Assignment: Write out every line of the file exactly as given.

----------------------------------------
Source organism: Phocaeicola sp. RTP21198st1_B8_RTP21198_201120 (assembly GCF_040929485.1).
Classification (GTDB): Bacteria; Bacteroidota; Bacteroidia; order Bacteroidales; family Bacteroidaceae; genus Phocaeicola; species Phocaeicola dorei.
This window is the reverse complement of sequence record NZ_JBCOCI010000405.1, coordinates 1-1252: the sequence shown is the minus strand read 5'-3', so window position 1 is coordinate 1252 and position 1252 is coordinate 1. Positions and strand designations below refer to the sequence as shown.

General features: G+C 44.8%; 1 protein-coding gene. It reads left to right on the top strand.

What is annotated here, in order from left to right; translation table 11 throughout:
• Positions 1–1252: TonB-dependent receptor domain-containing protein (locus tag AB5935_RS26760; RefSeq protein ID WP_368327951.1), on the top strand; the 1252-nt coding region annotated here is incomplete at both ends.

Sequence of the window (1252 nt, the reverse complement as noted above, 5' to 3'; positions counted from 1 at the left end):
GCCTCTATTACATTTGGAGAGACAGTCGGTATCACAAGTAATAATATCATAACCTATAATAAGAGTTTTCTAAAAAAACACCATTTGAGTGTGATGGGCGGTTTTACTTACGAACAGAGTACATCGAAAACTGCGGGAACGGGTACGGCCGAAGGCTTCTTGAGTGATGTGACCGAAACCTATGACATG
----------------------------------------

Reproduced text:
Source organism: Phocaeicola sp. RTP21198st1_B8_RTP21198_201120 (assembly GCF_040929485.1).
Classification (GTDB): Bacteria; Bacteroidota; Bacteroidia; order Bacteroidales; family Bacteroidaceae; genus Phocaeicola; species Phocaeicola dorei.
This window is the reverse complement of sequence record NZ_JBCOCI010000405.1, coordinates 1-1252: the sequence shown is the minus strand read 5'-3', so window position 1 is coordinate 1252 and position 1252 is coordinate 1. Positions and strand designations below refer to the sequence as shown.

General features: G+C 44.8%; 1 protein-coding gene. It reads left to right on the top strand.

What is annotated here, in order from left to right; translation table 11 throughout:
• Positions 1–1252: TonB-dependent receptor domain-containing protein (locus tag AB5935_RS26760; RefSeq protein ID WP_368327951.1), on the top strand; the 1252-nt coding region annotated here is incomplete at both ends.

Sequence of the window (1252 nt, the reverse complement as noted above, 5' to 3'; positions counted from 1 at the left end):
GCCTCTATTACATTTGGAGAGACAGTCGGTATCACAAGTAATAATATCATAACCTATAATAAGAGTTTTCTAAAAAAACACCATTTGAGTGTGATGGGCGGTTTTACTTACGAACAGAGTACATCGAAAACTGCGGGAACGGGTACGGCCGAAGGCTTCTTGAGTGATGTGACCGAAACCTATGACATG